ACTIPEEL Gel (Lactic acid 82%)

Table of Content

Chemical peeling is the most popular cosmetic procedure, used since time immemorial.  In this procedure, a chemical agent is applied to the skin to cause controlled destruction of the skin layers, followed by tissue remodelling. Chemical peels are a powerful tool to treat various skin diseases and aesthetic disorders.

Based upon how deeply a peel penetrates the skin, peels are classified as follows: superficial (epidermis), medium (up to the papillary dermis), and deep peels (mid-reticular dermis). The peel depth is influenced by factors such as the type of chemical used, peel concentration, mode of application, skin type and condition or the time allowed for the peel to be in contact with the skin.

ACTIPEEL Gel contains lactic acid 82%. It is available in a bottle of 60 ml.


Lactic acid 82%, Dimethylaminoethanol 11%, Ethoxydiglycol 2%, Xanthan gum 0.350%, Extract Phyllanthus emblica 0.001%, Extract Chamomilla recutita 0.001%, Extract Boswellia serrata gum 0.001%, Water q.s. 100%


Lactic acid (pKa-3.86) is an AHA popularly used for dry and sensitive skin.1,2 Lactic acid accelerates removal of dead skin cells (corneocytes), improves skin regeneration and, thus, leads to a healthier, softer and a more radiant skin.1 It promotes ceramide (the skin lipids) synthesis and improves the skin barrier function3. It also increases the natural hyaluronic acid content in the skin, thus improving skin moisture.1 Lactic acid may work on pigmentary lesions by accelerating the turnover of the epidermis.4

The depth of skin penetration produced by AHAs is time- and concentration-dependent. So, peel depth may increase with concentration as well as time.

Dimethylaminoethanol is an analogue of the B vitamin, choline, and a precursor of acetylcholine.  It has reported to increase in skin firmness with possible improvement in the underlying facial muscle tone.5

Extract Phyllanthus emblica inhibits the enzyme, tyrosinase, promoting skin lightening. It also increases collagen production and reduces *MMP-1.6

Extract Chamomilla recutita is effective in speeding up epithelialization and wound healing of the skin.7

Extract Boswellia serrata gum contains boswelic acids, which exhibit anti-inflammatory effects.8

*MMP-1: Matrix metalloproteinase-1, an enzyme responsible for degradation of collagen


Skin rejuvenation: skin moisturizing, glow and lightening

Directions for Use

  • Clean and remove the makeup with degreasing lotion.
  • Protect the areas around the eyes, mouth and nose using petroleum jelly.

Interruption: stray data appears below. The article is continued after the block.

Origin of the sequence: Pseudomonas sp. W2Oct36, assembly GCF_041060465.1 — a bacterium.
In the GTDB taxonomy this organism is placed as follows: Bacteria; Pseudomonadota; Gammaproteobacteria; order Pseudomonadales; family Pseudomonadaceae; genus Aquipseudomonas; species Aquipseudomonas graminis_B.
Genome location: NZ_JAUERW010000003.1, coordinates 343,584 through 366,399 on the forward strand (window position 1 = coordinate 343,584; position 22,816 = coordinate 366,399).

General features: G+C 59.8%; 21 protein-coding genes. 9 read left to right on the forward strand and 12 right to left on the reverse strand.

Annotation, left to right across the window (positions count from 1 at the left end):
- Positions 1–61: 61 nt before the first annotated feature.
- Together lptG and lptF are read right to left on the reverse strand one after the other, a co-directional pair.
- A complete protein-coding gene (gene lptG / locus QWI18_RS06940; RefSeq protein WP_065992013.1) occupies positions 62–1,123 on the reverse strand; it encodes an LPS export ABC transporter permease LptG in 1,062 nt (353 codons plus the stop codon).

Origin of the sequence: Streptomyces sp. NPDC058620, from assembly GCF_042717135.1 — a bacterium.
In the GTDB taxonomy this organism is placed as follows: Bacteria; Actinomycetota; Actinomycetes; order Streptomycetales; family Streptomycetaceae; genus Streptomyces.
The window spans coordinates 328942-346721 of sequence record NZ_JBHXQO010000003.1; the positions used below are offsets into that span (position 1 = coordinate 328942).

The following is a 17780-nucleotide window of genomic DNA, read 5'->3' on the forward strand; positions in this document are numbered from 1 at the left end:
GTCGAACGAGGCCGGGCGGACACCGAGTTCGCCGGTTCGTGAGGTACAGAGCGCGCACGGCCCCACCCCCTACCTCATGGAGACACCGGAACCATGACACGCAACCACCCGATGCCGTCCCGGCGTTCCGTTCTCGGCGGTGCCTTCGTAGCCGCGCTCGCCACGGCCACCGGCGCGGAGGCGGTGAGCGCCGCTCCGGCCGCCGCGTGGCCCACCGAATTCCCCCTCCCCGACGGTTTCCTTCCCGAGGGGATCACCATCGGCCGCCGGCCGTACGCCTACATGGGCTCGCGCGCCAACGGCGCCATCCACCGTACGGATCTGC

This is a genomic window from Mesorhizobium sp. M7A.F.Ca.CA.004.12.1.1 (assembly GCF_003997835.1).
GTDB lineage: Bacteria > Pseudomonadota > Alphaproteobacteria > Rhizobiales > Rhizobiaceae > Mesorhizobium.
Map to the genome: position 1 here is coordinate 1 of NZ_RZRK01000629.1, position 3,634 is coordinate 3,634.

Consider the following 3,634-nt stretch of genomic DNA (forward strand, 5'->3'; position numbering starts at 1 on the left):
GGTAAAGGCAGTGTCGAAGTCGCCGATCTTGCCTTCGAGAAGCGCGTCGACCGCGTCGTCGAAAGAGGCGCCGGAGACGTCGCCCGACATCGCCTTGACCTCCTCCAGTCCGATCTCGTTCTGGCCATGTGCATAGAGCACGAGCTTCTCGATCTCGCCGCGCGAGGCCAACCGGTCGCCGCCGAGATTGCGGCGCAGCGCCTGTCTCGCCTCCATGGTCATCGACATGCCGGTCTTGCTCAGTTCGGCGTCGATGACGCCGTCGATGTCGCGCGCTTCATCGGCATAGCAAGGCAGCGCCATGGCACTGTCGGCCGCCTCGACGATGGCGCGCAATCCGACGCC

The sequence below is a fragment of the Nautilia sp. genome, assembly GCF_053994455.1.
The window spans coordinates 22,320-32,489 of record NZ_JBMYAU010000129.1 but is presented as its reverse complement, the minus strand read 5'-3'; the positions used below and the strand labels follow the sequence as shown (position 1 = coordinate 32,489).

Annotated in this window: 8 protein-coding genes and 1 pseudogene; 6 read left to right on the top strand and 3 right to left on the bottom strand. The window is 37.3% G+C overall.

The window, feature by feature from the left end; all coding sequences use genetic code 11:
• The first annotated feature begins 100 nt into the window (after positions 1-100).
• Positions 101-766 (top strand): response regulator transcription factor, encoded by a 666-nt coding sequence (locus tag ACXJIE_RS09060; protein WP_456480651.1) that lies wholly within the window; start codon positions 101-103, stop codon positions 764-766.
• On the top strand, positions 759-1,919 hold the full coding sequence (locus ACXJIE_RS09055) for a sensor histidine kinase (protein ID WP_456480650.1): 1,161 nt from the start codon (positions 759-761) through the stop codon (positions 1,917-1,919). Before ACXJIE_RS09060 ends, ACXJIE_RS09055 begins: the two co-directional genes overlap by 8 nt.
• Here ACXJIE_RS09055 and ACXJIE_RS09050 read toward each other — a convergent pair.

• Using a cotton bud/gauze/brush, apply the peel quickly (approx. 20–30 seconds) to the affected area/face.9
  • Treat areas in the following order: forehead, right cheek, nose, left cheek and chin.9
  • If needed, treat the perioral, upper and lower eyelids at last.9
  • Apply feathering strokes at the edges to blend with the surrounding skin and prevent demarcation lines.9
  • Remove the peel with water after 5–10 minutes.
  • Apply a broad-spectrum sunscreen.


  • A transient stinging sensation and slight flushing of the skin are normal. Remove the peel immediately with plenty of water if hotspots or erythema appears. To avoid contact with eyes, nostrils and mouth, elevate head up to 45°. If contact occurs, rinse with water.9 Never leave the room before completing the procedure.
  • Patch testing may be advised for patients with a history of allergy or skin sensitivity.
  • Chemical peeling with ACTIPEEL Gel is contraindicated in patients with active viral, bacterial, fungal infections, unrealistic patient expectations, on photosensitizing drugs or patients who have undergone resurfacing procedures or any cutaneous surgeries (in the area to be treated) in the last 6–12 months.9


60 ml Gel


  1. Step by Step: Chemical Peels. JP Medical Ltd; 2014. 147-148 p
  2. Procedures in Cosmetic Dermatology Series: Chemical Peels. Elsevier Health Sciences; 2010.9 p.
  3. Handbook of Cosmetic Science and Technology, Third Edition. CRC Press; 2009. 112 p
  4. Exp Dermatol. 2003;12 Suppl 2:43-50
  5. Am J Clin Dermatol. 2005;6(1):39-47.
  6. An Bras Dermatol. 2010 Sep-Oct;85(5):613-20.
  7. Mol Med Report. 2010 Nov 1; 3(6): 895–901.
  8. Indian J Pharm Sci. 2011 May;73(3):255-61.
  9. Indian J Dermatol Venereol Leprol. 2008 Jan 1; 74(7): S5-11